I got an email full of questions this morning and I thought I would post it here along with my response so that it might help others with similar questions. If you can contribute to the answer, please reply. Thanks!
I'm xxxxxxx, a CS undergraduate student who's planning to work on my
graduation project for my last year .. I've just found these forums n I
checked ur posts and ur blog .. that's GREAT ..
I really hoped if I could ask for some advice ..
We're trying to build a SDK for Multitouch input, we're building the HW, we
will have the sequence of frames captured, process it for blob detection n
tracking, raise events .. then we'll be building a 3D-sculpting tool on top
of it as a demonstration ..
I bought the acrylic sheet, IR-LEDs, n fixed a frame .. I hacked an old
webcam as well ..
I have a few questions regarding the HW:
- In order to see clear blobs, I had to turn of the light in the whole room
.. in order not to do so, I tried putting a magnetic tape instead of the
IR-lens inside the cam, but it's too dark n the blobs are so dim n weak ..
I tried using a camera film, I used 3 layers n they were still too bright
but far more blurry!!!! Suggestions?? I really hoped I wouldn't end up
having to use a totally dark room else it won't work, u know !!!
- Do I have to put milkpaper or anything on top or bellow the acrylic
Concerning the SW part, we wanted to do the whole thing .. capturing the
images is not that important so I wouldn't mind using smthing already built
for that purpose ..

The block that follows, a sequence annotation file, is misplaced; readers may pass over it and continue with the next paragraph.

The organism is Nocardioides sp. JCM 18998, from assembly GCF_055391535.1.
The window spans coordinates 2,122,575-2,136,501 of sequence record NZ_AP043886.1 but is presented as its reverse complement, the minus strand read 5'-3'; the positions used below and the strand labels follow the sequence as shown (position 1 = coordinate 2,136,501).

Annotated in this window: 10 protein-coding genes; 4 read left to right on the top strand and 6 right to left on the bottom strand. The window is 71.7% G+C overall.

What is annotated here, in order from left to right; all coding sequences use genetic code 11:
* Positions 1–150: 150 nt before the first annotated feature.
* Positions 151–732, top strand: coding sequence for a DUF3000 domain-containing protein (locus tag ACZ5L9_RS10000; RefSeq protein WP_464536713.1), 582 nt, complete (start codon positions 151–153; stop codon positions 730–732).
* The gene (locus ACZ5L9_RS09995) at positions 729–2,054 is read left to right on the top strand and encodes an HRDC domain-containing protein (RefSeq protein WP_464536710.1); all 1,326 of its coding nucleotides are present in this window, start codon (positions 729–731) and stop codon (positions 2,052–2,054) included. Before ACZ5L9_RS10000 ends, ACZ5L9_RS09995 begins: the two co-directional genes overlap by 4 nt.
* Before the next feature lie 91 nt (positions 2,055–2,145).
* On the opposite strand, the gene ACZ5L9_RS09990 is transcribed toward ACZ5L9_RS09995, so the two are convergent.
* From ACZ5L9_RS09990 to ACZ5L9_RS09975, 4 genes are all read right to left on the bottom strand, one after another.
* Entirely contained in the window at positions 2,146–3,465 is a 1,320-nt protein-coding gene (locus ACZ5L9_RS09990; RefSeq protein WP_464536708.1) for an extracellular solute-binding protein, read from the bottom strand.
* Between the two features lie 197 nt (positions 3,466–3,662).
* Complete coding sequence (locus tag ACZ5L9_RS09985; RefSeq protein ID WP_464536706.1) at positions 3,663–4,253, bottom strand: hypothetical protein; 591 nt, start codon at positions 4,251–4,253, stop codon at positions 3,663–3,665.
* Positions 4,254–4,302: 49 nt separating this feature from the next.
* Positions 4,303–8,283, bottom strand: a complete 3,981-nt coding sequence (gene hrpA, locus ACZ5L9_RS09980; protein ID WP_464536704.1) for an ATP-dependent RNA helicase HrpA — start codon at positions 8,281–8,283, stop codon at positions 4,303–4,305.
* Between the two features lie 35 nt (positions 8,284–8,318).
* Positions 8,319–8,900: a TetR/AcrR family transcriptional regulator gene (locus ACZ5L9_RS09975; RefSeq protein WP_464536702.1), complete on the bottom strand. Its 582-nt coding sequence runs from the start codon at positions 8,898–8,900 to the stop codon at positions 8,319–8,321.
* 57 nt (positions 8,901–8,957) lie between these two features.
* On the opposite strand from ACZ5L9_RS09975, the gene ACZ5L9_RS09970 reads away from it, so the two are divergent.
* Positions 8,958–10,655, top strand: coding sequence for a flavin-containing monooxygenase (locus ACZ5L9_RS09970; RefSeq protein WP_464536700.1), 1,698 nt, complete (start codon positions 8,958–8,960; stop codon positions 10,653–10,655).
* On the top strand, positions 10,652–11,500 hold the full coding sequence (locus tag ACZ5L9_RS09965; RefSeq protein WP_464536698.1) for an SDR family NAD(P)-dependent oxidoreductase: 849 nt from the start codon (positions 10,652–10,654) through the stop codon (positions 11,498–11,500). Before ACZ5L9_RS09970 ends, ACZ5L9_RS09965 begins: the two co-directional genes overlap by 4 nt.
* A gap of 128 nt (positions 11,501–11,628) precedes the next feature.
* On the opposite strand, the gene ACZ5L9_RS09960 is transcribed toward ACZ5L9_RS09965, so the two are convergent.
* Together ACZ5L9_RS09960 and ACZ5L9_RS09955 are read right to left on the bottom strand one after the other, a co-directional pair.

But the blob detection n tracking (everything starting from the point where
u only have a sequence of images), we want to do all that ..
We decided to work in C++ ..
Any references? Source code to understand how things work? papers? anything
We still have one year to go in college so we haven't studied image
processing yet .. we need primitive source .. for a very fresh start ..
I just need some advice or guidance .. we're at the very first steps .. I'm
sure u've been there at some point .. just help us kick-start with any
The lighting is really the most important aspect of creating a
rear illuminated multitouch screen. I found that using an IR bandpass
filter to match the exact wavelength of the IR leds helps
tremendously. In my case, I have 880nm leds and an 880nm bandpass
filter. This means that my filter's light transmittance peaks at
880nm and falls off sharply after that. Even at the highest point on
the light transmittance curve though, it only lets through 50%-60% of
the light. This means that you will need more light to evenly light
your screen as opposed to using film negatives. While this is a
drawback, using a bandpass filter versus film negatives does help
lessen the effects of ambient light interference. As long as my
screen is not directly facing sunlight or another light, I can use it
in a room with the lights on.
Also, you need to have some sort of diffuser in front of or
behind the acrylic. I've found that blobs show up brighter if you put
the diffuser on the front of the acrylic. Your diffuser can also
serve as your projection surface. In my case I use a single sheet of
vellum paper for both diffuser and projection surface. If you don't
have some kind of milky sheet on the acrylic, then your hand will
reflect back a lot of IR light and it will be more difficult to
recognize individual fingertips.
As far as software goes, I'm glad to hear you're going to program
it yourself. It's been a fun challenge and I've learned a lot so
far... and my project still has a long way to go! For image
processing, I use openCV. There's an add-on to the project that does
blobtracking. I've heard that by using a floodfill based blobtracking
method though that one can achieve faster results than with openCV's
blobtracking. I don't have any references for that, but I'm sure if
you google "floodfill blob recognition" something will come up.